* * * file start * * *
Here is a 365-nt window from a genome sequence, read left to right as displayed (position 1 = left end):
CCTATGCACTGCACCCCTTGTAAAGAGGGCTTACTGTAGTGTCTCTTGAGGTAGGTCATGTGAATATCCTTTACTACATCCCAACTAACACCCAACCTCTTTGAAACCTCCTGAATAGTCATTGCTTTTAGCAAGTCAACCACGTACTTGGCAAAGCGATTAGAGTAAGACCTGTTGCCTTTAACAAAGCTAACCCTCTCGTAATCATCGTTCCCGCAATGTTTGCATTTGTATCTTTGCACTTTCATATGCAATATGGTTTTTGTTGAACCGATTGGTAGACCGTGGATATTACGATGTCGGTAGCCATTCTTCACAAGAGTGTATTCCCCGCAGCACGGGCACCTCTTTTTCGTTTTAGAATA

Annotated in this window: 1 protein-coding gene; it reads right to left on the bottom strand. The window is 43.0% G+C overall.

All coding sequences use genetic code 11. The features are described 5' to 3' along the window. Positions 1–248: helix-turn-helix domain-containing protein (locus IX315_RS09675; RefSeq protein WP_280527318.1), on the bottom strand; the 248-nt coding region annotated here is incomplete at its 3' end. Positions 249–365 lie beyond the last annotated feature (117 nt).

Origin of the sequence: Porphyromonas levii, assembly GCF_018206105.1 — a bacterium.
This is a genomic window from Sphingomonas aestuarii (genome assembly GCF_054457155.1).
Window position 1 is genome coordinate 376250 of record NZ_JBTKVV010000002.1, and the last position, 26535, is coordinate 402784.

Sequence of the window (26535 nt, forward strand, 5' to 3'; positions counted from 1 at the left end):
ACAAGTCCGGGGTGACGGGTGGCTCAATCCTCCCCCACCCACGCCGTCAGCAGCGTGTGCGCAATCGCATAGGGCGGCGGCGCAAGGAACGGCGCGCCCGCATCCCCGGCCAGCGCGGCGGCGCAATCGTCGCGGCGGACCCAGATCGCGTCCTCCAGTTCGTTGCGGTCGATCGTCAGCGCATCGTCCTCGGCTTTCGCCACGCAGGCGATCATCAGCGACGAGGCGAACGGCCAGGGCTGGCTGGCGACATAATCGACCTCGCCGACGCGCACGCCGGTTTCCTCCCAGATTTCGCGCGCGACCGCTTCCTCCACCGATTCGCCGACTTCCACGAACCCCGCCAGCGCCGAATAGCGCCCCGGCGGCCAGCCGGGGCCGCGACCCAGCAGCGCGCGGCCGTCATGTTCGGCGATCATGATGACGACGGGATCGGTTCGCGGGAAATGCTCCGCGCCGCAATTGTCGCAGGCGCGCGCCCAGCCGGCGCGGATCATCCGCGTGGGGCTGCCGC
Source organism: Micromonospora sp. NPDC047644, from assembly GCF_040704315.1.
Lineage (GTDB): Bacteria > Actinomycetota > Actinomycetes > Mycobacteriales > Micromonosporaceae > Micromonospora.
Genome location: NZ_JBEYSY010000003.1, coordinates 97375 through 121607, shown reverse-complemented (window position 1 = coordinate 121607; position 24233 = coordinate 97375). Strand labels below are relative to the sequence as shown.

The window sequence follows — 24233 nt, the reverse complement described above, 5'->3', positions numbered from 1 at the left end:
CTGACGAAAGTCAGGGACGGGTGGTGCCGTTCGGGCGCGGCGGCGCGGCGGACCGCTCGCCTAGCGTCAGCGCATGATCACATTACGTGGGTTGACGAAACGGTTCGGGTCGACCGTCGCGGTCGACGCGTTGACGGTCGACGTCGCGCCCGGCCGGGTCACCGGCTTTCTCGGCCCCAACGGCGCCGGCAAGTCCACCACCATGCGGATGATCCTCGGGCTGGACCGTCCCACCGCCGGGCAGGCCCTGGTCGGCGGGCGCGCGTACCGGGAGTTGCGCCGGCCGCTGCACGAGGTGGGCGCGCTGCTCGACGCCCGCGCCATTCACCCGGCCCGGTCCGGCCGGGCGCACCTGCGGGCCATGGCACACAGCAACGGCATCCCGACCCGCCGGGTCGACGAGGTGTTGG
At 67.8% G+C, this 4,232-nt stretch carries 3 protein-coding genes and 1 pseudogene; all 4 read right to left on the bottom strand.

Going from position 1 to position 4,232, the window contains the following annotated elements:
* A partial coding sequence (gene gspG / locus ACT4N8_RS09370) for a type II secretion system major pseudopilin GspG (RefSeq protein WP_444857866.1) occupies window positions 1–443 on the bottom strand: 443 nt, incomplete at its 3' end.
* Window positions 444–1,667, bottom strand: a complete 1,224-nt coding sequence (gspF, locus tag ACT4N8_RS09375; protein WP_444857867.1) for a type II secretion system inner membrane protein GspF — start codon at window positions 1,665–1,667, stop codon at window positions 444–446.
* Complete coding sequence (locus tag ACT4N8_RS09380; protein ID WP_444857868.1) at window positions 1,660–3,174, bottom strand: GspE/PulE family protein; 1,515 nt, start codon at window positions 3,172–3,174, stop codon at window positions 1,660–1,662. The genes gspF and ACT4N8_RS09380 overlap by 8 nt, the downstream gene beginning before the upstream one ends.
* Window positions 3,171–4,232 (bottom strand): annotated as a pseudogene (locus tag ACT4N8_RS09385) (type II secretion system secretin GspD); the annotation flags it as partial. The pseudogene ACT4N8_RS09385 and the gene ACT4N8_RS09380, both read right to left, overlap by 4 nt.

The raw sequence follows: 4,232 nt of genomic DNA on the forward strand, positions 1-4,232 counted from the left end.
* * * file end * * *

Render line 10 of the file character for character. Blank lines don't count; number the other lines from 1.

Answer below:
Source organism: Micromonospora sp. NPDC047644, from assembly GCF_040704315.1.